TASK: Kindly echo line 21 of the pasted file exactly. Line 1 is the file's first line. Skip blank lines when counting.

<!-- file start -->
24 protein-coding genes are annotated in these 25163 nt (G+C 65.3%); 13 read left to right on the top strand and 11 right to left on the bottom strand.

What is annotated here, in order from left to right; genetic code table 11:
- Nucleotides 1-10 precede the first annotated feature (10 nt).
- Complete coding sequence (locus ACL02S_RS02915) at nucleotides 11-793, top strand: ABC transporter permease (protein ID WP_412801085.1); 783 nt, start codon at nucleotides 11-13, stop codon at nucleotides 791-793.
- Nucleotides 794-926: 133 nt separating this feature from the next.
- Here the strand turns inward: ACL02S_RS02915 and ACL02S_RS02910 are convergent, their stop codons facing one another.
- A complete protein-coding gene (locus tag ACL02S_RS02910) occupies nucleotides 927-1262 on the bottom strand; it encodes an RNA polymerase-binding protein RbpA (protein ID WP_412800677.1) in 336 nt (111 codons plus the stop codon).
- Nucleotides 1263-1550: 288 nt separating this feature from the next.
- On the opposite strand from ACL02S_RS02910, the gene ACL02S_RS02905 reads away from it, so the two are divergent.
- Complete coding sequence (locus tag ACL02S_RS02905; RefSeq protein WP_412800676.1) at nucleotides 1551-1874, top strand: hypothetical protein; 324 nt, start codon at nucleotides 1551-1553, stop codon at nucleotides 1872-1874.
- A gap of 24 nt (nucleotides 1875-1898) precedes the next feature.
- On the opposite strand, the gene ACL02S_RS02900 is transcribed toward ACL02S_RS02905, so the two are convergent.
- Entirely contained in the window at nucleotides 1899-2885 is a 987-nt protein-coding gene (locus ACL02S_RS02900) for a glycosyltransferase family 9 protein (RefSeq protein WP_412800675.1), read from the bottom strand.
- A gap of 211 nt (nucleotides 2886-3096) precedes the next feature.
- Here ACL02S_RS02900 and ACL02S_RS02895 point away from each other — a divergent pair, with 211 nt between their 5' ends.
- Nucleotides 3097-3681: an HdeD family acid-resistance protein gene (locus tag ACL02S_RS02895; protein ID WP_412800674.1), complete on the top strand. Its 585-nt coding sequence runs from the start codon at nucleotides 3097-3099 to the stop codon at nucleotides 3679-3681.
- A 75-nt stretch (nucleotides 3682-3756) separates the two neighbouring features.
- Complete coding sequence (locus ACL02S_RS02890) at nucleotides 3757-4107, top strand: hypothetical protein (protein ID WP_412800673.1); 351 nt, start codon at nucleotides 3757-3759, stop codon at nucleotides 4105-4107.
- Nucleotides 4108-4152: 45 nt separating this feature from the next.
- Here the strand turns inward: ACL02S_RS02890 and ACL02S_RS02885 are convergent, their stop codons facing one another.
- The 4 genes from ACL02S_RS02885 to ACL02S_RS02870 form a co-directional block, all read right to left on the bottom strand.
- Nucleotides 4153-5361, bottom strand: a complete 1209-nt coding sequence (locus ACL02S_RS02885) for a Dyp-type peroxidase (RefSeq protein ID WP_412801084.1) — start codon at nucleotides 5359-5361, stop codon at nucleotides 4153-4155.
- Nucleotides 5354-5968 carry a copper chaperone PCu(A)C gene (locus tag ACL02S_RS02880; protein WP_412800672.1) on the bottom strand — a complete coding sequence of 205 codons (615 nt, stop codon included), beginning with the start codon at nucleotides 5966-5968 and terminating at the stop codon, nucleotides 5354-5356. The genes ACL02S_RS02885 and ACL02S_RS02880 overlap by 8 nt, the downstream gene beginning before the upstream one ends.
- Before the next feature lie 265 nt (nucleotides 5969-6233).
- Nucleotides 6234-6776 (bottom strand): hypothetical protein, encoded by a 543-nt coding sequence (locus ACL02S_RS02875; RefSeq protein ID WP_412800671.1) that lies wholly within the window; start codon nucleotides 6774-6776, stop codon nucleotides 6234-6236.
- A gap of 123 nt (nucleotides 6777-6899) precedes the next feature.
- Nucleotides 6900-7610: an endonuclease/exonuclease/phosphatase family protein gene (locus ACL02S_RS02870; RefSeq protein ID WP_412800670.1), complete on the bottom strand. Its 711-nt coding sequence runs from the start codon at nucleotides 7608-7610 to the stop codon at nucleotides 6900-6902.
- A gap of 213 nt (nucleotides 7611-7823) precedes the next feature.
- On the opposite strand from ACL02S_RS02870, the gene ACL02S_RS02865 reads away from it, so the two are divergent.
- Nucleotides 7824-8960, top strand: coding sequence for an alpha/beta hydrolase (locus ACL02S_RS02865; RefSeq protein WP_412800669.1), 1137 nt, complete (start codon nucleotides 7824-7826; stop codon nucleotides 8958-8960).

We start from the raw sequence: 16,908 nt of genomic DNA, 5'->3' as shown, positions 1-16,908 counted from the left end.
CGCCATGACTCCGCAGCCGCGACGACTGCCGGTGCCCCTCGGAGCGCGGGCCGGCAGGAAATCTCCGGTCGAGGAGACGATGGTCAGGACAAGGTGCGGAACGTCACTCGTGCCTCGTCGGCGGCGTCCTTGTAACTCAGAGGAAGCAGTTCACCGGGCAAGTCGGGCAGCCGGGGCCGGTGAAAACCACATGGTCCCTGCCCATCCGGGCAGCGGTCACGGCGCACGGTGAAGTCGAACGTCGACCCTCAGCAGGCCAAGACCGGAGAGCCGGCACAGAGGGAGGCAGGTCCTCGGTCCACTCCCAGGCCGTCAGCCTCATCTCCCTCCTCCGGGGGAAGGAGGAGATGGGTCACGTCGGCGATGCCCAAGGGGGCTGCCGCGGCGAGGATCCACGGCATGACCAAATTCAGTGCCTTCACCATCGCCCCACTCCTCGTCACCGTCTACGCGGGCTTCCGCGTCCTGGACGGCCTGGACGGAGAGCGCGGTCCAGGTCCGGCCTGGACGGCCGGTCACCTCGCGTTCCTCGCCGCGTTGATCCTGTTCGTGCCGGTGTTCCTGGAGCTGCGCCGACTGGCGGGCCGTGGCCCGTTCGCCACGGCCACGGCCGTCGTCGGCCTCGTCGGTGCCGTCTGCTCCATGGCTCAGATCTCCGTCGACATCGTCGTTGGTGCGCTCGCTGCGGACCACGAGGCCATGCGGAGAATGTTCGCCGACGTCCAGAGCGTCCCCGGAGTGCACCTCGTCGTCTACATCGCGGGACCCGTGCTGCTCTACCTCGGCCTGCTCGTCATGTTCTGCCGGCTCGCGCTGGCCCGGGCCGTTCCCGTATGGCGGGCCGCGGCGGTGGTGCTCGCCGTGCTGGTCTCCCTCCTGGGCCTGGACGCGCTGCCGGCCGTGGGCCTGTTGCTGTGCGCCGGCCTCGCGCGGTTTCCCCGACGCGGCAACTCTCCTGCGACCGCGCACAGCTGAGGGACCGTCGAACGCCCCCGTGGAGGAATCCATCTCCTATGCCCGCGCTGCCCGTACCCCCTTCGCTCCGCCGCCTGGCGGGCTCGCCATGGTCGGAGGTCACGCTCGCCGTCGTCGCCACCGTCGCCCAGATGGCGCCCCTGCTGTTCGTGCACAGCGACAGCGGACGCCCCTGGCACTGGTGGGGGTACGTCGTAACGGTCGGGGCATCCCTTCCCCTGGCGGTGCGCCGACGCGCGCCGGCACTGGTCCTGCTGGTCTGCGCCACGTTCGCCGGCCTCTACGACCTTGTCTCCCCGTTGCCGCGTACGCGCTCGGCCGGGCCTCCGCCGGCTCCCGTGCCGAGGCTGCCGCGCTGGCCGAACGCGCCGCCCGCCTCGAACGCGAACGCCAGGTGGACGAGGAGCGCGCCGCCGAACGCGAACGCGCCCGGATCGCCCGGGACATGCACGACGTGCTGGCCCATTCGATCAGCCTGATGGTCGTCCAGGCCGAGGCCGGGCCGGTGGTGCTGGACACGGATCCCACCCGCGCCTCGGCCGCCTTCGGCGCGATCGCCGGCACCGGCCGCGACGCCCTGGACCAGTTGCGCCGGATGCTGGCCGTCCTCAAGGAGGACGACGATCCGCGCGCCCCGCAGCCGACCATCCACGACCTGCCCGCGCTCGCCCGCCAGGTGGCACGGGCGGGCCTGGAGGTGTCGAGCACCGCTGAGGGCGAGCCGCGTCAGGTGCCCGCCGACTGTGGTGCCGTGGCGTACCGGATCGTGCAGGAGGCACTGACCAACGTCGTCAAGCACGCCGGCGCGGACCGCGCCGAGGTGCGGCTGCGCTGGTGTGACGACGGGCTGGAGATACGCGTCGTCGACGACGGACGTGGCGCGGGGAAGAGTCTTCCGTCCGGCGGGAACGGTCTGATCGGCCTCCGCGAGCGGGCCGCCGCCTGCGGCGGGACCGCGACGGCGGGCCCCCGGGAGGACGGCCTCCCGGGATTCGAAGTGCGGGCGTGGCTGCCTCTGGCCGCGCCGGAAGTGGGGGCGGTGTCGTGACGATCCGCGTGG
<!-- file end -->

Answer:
- The 4 genes from ACL02S_RS02885 to ACL02S_RS02870 form a co-directional block, all read right to left on the bottom strand.